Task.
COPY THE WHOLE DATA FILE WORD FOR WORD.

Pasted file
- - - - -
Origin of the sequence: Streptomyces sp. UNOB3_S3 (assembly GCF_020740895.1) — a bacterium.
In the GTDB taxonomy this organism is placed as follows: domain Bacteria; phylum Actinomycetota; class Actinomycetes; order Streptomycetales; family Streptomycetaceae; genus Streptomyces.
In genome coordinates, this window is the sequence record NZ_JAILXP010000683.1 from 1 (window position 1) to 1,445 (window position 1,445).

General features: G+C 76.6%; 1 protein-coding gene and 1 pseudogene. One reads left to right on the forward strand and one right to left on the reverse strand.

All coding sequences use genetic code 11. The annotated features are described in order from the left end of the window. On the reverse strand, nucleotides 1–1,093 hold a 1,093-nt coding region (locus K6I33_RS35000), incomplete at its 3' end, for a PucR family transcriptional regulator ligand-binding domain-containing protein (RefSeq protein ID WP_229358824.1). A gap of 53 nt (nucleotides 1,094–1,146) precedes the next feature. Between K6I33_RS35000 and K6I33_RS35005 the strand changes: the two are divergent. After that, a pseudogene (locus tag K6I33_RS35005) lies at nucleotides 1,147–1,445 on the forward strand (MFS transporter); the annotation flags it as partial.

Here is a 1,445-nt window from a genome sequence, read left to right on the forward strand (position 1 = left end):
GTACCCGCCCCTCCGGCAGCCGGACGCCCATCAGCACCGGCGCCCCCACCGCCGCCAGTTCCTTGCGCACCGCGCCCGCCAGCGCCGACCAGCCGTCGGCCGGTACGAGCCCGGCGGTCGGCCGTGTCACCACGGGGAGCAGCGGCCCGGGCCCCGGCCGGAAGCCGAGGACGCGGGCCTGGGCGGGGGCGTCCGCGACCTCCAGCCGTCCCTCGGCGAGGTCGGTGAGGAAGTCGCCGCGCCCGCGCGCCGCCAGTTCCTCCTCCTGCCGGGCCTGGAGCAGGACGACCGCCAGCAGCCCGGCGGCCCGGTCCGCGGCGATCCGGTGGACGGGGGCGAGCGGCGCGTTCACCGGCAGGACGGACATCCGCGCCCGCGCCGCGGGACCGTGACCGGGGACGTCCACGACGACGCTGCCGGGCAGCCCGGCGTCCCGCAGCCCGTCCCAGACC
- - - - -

Origin of the sequence: Streptomyces sp. UNOB3_S3 (assembly GCF_020740895.1) — a bacterium.
In the GTDB taxonomy this organism is placed as follows: domain Bacteria; phylum Actinomycetota; class Actinomycetes; order Streptomycetales; family Streptomycetaceae; genus Streptomyces.
In genome coordinates, this window is the sequence record NZ_JAILXP010000683.1 from 1 (window position 1) to 1,445 (window position 1,445).

General features: G+C 76.6%; 1 protein-coding gene and 1 pseudogene. One reads left to right on the forward strand and one right to left on the reverse strand.

All coding sequences use genetic code 11. The annotated features are described in order from the left end of the window. On the reverse strand, nucleotides 1–1,093 hold a 1,093-nt coding region (locus K6I33_RS35000), incomplete at its 3' end, for a PucR family transcriptional regulator ligand-binding domain-containing protein (RefSeq protein ID WP_229358824.1). A gap of 53 nt (nucleotides 1,094–1,146) precedes the next feature. Between K6I33_RS35000 and K6I33_RS35005 the strand changes: the two are divergent. After that, a pseudogene (locus tag K6I33_RS35005) lies at nucleotides 1,147–1,445 on the forward strand (MFS transporter); the annotation flags it as partial.

Here is a 1,445-nt window from a genome sequence, read left to right on the forward strand (position 1 = left end):
GTACCCGCCCCTCCGGCAGCCGGACGCCCATCAGCACCGGCGCCCCCACCGCCGCCAGTTCCTTGCGCACCGCGCCCGCCAGCGCCGACCAGCCGTCGGCCGGTACGAGCCCGGCGGTCGGCCGTGTCACCACGGGGAGCAGCGGCCCGGGCCCCGGCCGGAAGCCGAGGACGCGGGCCTGGGCGGGGGCGTCCGCGACCTCCAGCCGTCCCTCGGCGAGGTCGGTGAGGAAGTCGCCGCGCCCGCGCGCCGCCAGTTCCTCCTCCTGCCGGGCCTGGAGCAGGACGACCGCCAGCAGCCCGGCGGCCCGGTCCGCGGCGATCCGGTGGACGGGGGCGAGCGGCGCGTTCACCGGCAGGACGGACATCCGCGCCCGCGCCGCGGGACCGTGACCGGGGACGTCCACGACGACGCTGCCGGGCAGCCCGGCGTCCCGCAGCCCGTCCCAGACC